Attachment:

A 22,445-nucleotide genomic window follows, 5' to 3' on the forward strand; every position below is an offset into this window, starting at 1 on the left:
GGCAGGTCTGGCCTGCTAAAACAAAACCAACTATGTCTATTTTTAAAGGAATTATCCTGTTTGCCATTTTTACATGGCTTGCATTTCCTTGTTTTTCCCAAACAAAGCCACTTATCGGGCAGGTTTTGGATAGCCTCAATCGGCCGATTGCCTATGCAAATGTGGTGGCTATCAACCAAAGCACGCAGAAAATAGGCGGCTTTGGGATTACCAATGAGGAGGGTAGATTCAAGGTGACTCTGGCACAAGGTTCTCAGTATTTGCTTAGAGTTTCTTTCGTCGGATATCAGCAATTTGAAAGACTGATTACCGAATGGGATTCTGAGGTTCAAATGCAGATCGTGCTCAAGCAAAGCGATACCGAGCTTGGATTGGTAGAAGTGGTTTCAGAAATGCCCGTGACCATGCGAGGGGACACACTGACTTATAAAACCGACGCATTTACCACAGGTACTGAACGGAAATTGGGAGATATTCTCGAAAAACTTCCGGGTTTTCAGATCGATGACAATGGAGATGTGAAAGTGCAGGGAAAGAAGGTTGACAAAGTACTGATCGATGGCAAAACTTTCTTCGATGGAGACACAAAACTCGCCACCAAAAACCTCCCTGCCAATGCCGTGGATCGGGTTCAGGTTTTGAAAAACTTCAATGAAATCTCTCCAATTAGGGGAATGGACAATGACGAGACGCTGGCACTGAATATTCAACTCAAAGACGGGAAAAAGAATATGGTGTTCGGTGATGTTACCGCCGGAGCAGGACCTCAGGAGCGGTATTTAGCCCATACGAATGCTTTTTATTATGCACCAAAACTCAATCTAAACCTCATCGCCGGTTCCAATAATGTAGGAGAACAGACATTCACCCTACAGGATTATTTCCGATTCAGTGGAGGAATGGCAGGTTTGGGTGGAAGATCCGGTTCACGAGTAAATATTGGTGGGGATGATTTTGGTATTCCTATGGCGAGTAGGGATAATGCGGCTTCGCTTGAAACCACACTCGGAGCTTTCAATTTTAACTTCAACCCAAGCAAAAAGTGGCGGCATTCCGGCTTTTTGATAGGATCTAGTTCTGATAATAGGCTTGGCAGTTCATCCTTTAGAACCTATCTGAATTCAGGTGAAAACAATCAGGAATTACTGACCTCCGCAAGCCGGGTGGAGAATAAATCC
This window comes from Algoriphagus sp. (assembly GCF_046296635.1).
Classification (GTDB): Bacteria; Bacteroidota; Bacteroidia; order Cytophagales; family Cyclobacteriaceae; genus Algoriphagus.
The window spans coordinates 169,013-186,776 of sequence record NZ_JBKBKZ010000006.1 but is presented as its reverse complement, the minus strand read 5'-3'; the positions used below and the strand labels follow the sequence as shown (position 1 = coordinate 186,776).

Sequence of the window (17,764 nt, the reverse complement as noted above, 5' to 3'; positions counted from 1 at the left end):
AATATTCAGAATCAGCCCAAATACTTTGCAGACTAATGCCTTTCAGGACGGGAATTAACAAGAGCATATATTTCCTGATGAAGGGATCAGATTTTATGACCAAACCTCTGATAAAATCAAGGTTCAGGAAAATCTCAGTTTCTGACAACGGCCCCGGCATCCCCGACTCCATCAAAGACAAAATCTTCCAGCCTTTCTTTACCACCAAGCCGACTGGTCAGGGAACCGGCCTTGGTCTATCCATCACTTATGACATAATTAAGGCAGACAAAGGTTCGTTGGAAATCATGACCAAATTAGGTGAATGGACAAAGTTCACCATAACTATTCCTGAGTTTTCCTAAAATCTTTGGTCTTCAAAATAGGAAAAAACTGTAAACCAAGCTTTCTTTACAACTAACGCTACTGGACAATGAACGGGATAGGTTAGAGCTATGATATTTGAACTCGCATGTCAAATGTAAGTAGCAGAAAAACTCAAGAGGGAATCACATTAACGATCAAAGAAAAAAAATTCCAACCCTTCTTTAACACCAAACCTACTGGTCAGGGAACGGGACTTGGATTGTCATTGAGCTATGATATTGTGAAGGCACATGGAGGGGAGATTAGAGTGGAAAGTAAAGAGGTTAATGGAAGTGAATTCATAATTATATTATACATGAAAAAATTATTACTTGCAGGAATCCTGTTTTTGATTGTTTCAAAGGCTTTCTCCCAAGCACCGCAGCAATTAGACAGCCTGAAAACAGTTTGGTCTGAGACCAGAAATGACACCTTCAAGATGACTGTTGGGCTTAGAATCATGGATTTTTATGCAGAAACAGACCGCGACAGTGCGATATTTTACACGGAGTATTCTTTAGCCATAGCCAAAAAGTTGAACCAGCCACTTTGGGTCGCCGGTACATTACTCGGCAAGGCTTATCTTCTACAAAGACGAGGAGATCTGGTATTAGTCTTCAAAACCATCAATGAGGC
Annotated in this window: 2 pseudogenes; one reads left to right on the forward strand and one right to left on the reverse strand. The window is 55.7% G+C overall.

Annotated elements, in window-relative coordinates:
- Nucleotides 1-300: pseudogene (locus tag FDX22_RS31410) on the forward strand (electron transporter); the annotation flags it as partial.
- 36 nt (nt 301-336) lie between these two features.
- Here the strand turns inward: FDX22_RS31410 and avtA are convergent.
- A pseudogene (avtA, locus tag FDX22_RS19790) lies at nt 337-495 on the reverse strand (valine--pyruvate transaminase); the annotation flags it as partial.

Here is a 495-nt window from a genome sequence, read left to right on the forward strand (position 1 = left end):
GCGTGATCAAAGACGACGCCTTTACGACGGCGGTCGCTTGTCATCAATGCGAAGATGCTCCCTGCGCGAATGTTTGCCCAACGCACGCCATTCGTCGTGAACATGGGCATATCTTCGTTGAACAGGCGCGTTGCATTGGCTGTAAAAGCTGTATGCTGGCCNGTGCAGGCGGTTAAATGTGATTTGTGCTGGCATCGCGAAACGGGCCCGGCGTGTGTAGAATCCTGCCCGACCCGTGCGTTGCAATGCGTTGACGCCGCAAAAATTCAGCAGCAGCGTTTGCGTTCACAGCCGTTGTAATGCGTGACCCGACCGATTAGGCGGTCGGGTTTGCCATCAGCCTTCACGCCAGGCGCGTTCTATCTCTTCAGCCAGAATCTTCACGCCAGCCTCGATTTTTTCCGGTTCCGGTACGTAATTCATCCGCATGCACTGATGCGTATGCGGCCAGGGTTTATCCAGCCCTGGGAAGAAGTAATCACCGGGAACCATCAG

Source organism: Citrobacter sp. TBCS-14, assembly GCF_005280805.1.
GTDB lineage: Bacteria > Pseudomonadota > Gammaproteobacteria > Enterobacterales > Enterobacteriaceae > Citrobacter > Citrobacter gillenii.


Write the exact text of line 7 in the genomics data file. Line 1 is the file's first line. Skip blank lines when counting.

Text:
AATATTCAGAATCAGCCCAAATACTTTGCAGACTAATGCCTTTCAGGACGGGAATTAACAAGAGCATATATTTCCTGATGAAGGGATCAGATTTTATGACCAAACCTCTGATAAAATCAAGGTTCAGGAAAATCTCAGTTTCTGACAACGGCCCCGGCATCCCCGACTCCATCAAAGACAAAATCTTCCAGCCTTTCTTTACCACCAAGCCGACTGGTCAGGGAACCGGCCTTGGTCTATCCATCACTTATGACATAATTAAGGCAGACAAAGGTTCGTTGGAAATCATGACCAAATTAGGTGAATGGACAAAGTTCACCATAACTATTCCTGAGTTTTCCTAAAATCTTTGGTCTTCAAAATAGGAAAAAACTGTAAACCAAGCTTTCTTTACAACTAACGCTACTGGACAATGAACGGGATAGGTTAGAGCTATGATATTTGAACTCGCATGTCAAATGTAAGTAGCAGAAAAACTCAAGAGGGAATCACATTAACGATCAAAGAAAAAAAATTCCAACCCTTCTTTAACACCAAACCTACTGGTCAGGGAACGGGACTTGGATTGTCATTGAGCTATGATATTGTGAAGGCACATGGAGGGGAGATTAGAGTGGAAAGTAAAGAGGTTAATGGAAGTGAATTCATAATTATATTATACATGAAAAAATTATTACTTGCAGGAATCCTGTTTTTGATTGTTTCAAAGGCTTTCTCCCAAGCACCGCAGCAATTAGACAGCCTGAAAACAGTTTGGTCTGAGACCAGAAATGACACCTTCAAGATGACTGTTGGGCTTAGAATCATGGATTTTTATGCAGAAACAGACCGCGACAGTGCGATATTTTACACGGAGTATTCTTTAGCCATAGCCAAAAAGTTGAACCAGCCACTTTGGGTCGCCGGTACATTACTCGGCAAGGCTTATCTTCTACAAAGACGAGGAGATCTGGTATTAGTCTTCAAAACCATCAATGAGGC